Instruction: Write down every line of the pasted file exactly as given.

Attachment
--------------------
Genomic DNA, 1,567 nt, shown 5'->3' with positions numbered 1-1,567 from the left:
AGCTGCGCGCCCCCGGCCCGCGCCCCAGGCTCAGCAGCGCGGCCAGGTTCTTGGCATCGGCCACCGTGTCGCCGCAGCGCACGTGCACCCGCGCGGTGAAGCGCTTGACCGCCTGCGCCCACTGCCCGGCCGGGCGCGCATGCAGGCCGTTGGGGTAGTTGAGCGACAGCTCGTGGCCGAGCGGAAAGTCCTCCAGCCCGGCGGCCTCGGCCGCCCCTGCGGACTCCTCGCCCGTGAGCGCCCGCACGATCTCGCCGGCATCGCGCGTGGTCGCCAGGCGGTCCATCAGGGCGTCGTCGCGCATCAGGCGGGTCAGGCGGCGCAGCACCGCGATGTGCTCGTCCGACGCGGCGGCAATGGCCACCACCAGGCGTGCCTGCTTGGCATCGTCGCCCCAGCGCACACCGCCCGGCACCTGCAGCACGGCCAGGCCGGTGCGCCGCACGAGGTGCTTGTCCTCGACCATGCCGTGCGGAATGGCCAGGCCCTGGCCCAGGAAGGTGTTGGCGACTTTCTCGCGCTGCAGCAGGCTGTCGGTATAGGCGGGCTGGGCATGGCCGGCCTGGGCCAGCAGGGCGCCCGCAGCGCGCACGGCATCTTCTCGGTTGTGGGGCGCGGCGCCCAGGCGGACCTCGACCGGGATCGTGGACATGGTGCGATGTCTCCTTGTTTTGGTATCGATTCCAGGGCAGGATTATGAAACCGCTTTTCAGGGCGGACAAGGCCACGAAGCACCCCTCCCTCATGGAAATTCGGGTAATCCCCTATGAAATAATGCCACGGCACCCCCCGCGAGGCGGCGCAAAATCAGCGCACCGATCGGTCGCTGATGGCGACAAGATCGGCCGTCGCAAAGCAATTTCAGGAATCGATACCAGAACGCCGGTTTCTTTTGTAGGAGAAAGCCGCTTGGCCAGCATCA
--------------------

Genomic DNA, 1,567 nt, shown 5'->3' with positions numbered 1-1,567 from the left:
AGCTGCGCGCCCCCGGCCCGCGCCCCAGGCTCAGCAGCGCGGCCAGGTTCTTGGCATCGGCCACCGTGTCGCCGCAGCGCACGTGCACCCGCGCGGTGAAGCGCTTGACCGCCTGCGCCCACTGCCCGGCCGGGCGCGCATGCAGGCCGTTGGGGTAGTTGAGCGACAGCTCGTGGCCGAGCGGAAAGTCCTCCAGCCCGGCGGCCTCGGCCGCCCCTGCGGACTCCTCGCCCGTGAGCGCCCGCACGATCTCGCCGGCATCGCGCGTGGTCGCCAGGCGGTCCATCAGGGCGTCGTCGCGCATCAGGCGGGTCAGGCGGCGCAGCACCGCGATGTGCTCGTCCGACGCGGCGGCAATGGCCACCACCAGGCGTGCCTGCTTGGCATCGTCGCCCCAGCGCACACCGCCCGGCACCTGCAGCACGGCCAGGCCGGTGCGCCGCACGAGGTGCTTGTCCTCGACCATGCCGTGCGGAATGGCCAGGCCCTGGCCCAGGAAGGTGTTGGCGACTTTCTCGCGCTGCAGCAGGCTGTCGGTATAGGCGGGCTGGGCATGGCCGGCCTGGGCCAGCAGGGCGCCCGCAGCGCGCACGGCATCTTCTCGGTTGTGGGGCGCGGCGCCCAGGCGGACCTCGACCGGGATCGTGGACATGGTGCGATGTCTCCTTGTTTTGGTATCGATTCCAGGGCAGGATTATGAAACCGCTTTTCAGGGCGGACAAGGCCACGAAGCACCCCTCCCTCATGGAAATTCGGGTAATCCCCTATGAAATAATGCCACGGCACCCCCCGCGAGGCGGCGCAAAATCAGCGCACCGATCGGTCGCTGATGGCGACAAGATCGGCCGTCGCAAAGCAATTTCAGGAATCGATACCAGAACGCCGGTTTCTTTTGTAGGAGAAAGCCGCTTGGCCAGCATCA